Peter Hopkins Sounds Off With Forbes

Big Think's own founder and president Peter Hopkins gave Rahim Kanani at Forbes some face time in preparation for the 2012 Social Innovation Summit taking place next week at the United Nations Headquarters in New York City. 

The two gabbed about everything from Big Think's achievements to learning from failure. Check out the full Q&A here.

Hopkins offers a look back at some notable milestones in the four years since Big Think's founding in 2008. He effectively tells a story of a start-up that evolved from the "YouTube of Ideas" to a full fledged knowledge forum that features video interviews with over 3,000 brilliant thinkers and contributions from top notch bloggers. Hopkins also described Big Think's development of e-learning platforms and partnerships with outside groups and institutions. These efforts helped Big Think gain the attention of over two million unique viewers each month. 

It might seem like the story ends there, but Hopkins is just getting warmed up. He continues to look for new ways to help the public get smarter, faster. 

"Our end-state looks like a hybrid media and technology company that delivers on the promise of helping you get smarter faster, and providing the analytics to prove we have accomplished that goal."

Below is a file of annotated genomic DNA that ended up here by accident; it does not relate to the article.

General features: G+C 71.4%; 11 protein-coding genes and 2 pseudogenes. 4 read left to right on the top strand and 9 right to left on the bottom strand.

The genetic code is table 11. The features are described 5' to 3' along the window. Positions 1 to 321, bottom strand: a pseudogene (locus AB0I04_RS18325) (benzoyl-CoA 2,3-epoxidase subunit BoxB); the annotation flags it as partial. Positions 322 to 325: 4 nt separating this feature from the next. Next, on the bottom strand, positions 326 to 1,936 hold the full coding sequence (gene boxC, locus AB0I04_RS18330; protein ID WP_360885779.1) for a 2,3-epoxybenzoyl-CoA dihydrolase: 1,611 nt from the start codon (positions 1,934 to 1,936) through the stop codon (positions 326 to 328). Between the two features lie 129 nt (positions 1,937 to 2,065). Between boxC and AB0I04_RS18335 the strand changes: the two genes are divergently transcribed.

LinkedIn meets Tinder in this mindful networking app

Swipe right to make the connections that could change your career.

Getty Images
Swipe right. Match. Meet over coffee or set up a call.

No, we aren't talking about Tinder. Introducing Shapr, a free app that helps people with synergistic professional goals and skill sets easily meet and collaborate.

Keep reading Show less

26 ultra-rich people own as much as the world's 3.8 billion poorest

The Oxfam report prompted Anand Giridharadas to tweet: "Don't be Pinkered into everything's-getting-better complacency."

Getty Images and Wikimedia Commons
Politics & Current Affairs
  • A new report by Oxfam argues that wealth inequality is causing poverty and misery around the world.
  • In the last year, the world's billionaires saw their wealth increase by 12%, while the poorest 3.8 billion people on the planet lost 11% of their wealth.
  • The report prompted Anand Giridharadas to tweet: "Don't be Pinkered into everything's-getting-better complacency." We explain what Steven Pinker's got to do with it.
Keep reading Show less

People who constantly complain are harmful to your health

Moans, groans, and gripes release stress hormones in the brain.

Photo credit: Getty Images / Stringer

Could you give up complaining for a whole month? That's the crux of this interesting piece by Jessica Hullinger over at Fast Company. Hullinger explores the reasons why humans are so predisposed to griping and why, despite these predispositions, we should all try to complain less. As for no complaining for a month, that was the goal for people enrolled in the Complaint Restraint project.

Participants sought to go the entirety of February without so much as a moan, groan, or bellyache.

Keep reading Show less
  • Facebook and Google began as companies with supposedly noble purposes.
  • Creating a more connected world and indexing the world's information: what could be better than that?
  • But pressure to return value to shareholders came at the expense of their own users.
Keep reading Show less